Despite these efforts, the illegal trade continues and the tiger is being stalked into extinction. Many people living in the vicinity of protected areas resent the existence of wildlife reserves. Sometimes they hate tigers, particularly when the animals prey on their livestock and even occasionally kill people. Resolving the conflict between park managers and local people, and overcoming the threat to the tiger's habitat both inside and outside protected areas in the tiger range states by development projects - including large-scale logging and mining - are the biggest challenges facing conservationists today.

Ways have to be found to combine nature conservation with the needs, rights, and well-being of local communities. If their livelihoods are not secured, these disgruntled subsistence farmers, livestock owners, and gatherers of forest products will do nothing to stop poaching. They must also be compensated for loss of livestock and rewarded for providing information leading to the apprehension of poachers and illegal contraband.

If the tiger is seen as a pest - rather than a source of pride and income - villagers will help professional poachers to track down tigers and supply wildlife traders with the hides and bones of an animal that their ancestors both feared and worshipped.

The tiger struggles for living space in one of the most densely populated regions of the world. In India, where about 60 per cent of the earth's wild tigers still roam, the human population has increased by 50 per cent in the past 20 years. If the demand for tiger products can be eliminated and anti-poaching measures stepped up until tiger populations are restored, conservationists can prevent one of conservation's most important symbols from its imminent fate: extinction early in the next century. Small numbers of tigers could linger on for some decades, but the species would die off slowly. The world may soon begin a countdown as it did for the Javan tiger as it tried in vain to stop the species from vanishing from the earth. The last traces were seen in 1981.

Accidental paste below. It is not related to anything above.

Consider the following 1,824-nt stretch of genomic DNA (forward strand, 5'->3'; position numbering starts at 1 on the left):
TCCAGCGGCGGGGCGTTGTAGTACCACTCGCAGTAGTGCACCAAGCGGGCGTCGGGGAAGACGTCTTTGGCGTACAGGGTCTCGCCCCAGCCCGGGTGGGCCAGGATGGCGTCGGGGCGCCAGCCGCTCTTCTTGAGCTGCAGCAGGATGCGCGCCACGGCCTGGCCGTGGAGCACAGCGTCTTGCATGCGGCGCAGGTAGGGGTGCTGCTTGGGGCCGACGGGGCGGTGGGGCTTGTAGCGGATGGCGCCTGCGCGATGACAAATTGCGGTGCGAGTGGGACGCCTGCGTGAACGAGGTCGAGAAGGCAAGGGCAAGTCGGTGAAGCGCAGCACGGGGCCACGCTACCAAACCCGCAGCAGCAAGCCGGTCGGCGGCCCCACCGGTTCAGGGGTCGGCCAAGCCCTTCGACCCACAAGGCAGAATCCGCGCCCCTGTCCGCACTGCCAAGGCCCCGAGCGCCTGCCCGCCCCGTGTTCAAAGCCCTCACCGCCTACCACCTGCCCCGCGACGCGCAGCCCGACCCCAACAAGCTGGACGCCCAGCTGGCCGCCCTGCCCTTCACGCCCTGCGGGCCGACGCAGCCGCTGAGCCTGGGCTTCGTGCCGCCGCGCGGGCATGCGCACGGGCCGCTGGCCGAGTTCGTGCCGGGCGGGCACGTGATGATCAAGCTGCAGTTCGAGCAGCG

Past experience has shown that, if we let down our guard even momentarily, as the conservation community did in the late 1980s, other subspecies of tiger could become extinct. The South China tiger, whose numbers have plummeted from 4,000 in 1949 to fewer than 50 today, is already virtually extinct and chances of recovery are remote. Equally imperiled is the Amur tiger which has faced a disastrous decline following the collapse of the Soviet Union. If we do not respond immediately to the plight of the tiger and the development needs of the communities that live in its range - most of which is outside protected wildlife areas - we will witness during our lifetime or our children's the loss of one of the world's most precious natural treasures. We can respond to the crisis, as WWF did in 1972, when it launched Operation Tiger. We can rally support for conservation programs in the 14 tiger range countries and breathe new life into Operation Tiger. The world community can endorse the mission of the Global Tiger Forum, initiated in New Delhi in March 1994, and the efforts of individual countries, and bring the big cat back from the precipice. Like the tiger itself, we must fight for its survival.